In many ways, software functions similarly to physical products.
- It’s created once and then duplicated for distribution.
- Customers obtain a license that allows permanent use.
- The license can be transferred or resold.
- Patches and updates are similar to repairs and maintenance.
For example, when you buy a packaged copy of Microsoft Office on a disk, you obtain the right to install and use that software indefinitely. The purchase model mirrors that of books, cars, or appliances. Unlike haircuts or taxi rides, the softwaredoesn’t disappear after use.
Legal Precedent Favors Software as Goods
There have been several court cases centered on whether software qualifies as a good or service. So far, most decisions lean towards classifying software as goods.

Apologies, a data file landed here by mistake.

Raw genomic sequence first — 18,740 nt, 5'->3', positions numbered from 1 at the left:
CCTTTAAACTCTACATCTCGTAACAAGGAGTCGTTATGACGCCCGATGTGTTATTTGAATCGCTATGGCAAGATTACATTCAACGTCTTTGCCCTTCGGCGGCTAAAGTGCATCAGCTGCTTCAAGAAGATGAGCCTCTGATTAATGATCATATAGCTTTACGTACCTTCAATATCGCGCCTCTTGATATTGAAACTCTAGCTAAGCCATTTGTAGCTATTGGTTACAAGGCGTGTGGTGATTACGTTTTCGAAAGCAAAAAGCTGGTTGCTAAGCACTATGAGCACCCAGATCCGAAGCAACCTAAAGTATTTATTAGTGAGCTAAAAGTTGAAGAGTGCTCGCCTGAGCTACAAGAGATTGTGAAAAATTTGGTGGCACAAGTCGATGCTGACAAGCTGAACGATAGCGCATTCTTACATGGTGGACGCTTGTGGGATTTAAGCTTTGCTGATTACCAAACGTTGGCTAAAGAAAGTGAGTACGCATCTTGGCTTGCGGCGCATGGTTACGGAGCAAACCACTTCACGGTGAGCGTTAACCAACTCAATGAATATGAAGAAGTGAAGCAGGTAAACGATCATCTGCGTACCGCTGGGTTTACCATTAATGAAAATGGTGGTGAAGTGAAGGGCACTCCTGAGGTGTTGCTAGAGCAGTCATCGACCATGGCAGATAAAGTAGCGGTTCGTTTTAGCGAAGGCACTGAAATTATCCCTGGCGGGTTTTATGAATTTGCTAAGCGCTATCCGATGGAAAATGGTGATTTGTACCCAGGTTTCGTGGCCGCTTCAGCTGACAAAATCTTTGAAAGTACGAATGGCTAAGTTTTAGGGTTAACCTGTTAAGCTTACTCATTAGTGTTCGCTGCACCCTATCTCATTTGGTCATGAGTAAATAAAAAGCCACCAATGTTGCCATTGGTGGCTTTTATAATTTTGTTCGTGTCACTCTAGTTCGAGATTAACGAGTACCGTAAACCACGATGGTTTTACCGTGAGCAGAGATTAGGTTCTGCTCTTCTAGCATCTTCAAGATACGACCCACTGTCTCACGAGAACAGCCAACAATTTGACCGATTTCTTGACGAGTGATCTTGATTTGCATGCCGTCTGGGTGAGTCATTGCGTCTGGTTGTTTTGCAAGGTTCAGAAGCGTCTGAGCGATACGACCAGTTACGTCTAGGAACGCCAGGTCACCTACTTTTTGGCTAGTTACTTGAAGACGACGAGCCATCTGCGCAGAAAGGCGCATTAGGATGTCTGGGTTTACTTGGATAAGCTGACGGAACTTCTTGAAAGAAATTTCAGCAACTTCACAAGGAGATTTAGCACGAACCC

In the 2001 SoftMan v. Adobe case, the court determined that unpublished software constituted a good. The judge stated that “computer software…is tangible property” since it can be “perceived, weighed, measured, and touched.”
Other cases like 1998’s Novell v. Network Trade Center have reinforced this notion. The court ruled that software purchases were “transactions in goods” since they involved transfer of licenses, not services.
These outcomes suggest that current legal precedent favors software as a good rather than a service.
It Allows Sale of Physical Software Packages
Another factor favoring software-as-a-good is the existence of packaged software sold in stores. As mentioned earlier, boxed programs like Microsoft Office are clearly modeled as goods.
While less common today, retail software sales still make up $27 billion of the market. The goods treatment allows these physical products to be lawfully distributed and resold.